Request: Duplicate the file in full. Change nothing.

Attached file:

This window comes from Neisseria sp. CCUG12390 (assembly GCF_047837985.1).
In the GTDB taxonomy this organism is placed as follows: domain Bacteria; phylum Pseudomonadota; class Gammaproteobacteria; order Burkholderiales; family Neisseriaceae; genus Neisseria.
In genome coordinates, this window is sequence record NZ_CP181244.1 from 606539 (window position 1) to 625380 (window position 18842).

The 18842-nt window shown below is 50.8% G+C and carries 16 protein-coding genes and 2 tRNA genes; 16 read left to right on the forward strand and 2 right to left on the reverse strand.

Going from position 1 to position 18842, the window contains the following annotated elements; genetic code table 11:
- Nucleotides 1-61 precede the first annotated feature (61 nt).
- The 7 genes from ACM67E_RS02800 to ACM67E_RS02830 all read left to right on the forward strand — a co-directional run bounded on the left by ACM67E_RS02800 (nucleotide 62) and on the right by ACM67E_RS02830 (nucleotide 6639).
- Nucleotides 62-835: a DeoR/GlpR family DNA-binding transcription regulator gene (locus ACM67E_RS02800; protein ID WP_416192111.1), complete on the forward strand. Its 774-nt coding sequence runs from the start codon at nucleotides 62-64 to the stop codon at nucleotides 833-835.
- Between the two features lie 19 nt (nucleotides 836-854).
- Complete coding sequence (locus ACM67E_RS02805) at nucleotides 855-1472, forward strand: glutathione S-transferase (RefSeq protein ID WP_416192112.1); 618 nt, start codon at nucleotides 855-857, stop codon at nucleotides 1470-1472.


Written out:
This window comes from Neisseria sp. CCUG12390 (assembly GCF_047837985.1).
In the GTDB taxonomy this organism is placed as follows: domain Bacteria; phylum Pseudomonadota; class Gammaproteobacteria; order Burkholderiales; family Neisseriaceae; genus Neisseria.
In genome coordinates, this window is sequence record NZ_CP181244.1 from 606539 (window position 1) to 625380 (window position 18842).

The 18842-nt window shown below is 50.8% G+C and carries 16 protein-coding genes and 2 tRNA genes; 16 read left to right on the forward strand and 2 right to left on the reverse strand.

Going from position 1 to position 18842, the window contains the following annotated elements; genetic code table 11:
- Nucleotides 1-61 precede the first annotated feature (61 nt).
- The 7 genes from ACM67E_RS02800 to ACM67E_RS02830 all read left to right on the forward strand — a co-directional run bounded on the left by ACM67E_RS02800 (nucleotide 62) and on the right by ACM67E_RS02830 (nucleotide 6639).
- Nucleotides 62-835: a DeoR/GlpR family DNA-binding transcription regulator gene (locus ACM67E_RS02800; protein ID WP_416192111.1), complete on the forward strand. Its 774-nt coding sequence runs from the start codon at nucleotides 62-64 to the stop codon at nucleotides 833-835.
- Between the two features lie 19 nt (nucleotides 836-854).
- Complete coding sequence (locus ACM67E_RS02805) at nucleotides 855-1472, forward strand: glutathione S-transferase (RefSeq protein ID WP_416192112.1); 618 nt, start codon at nucleotides 855-857, stop codon at nucleotides 1470-1472.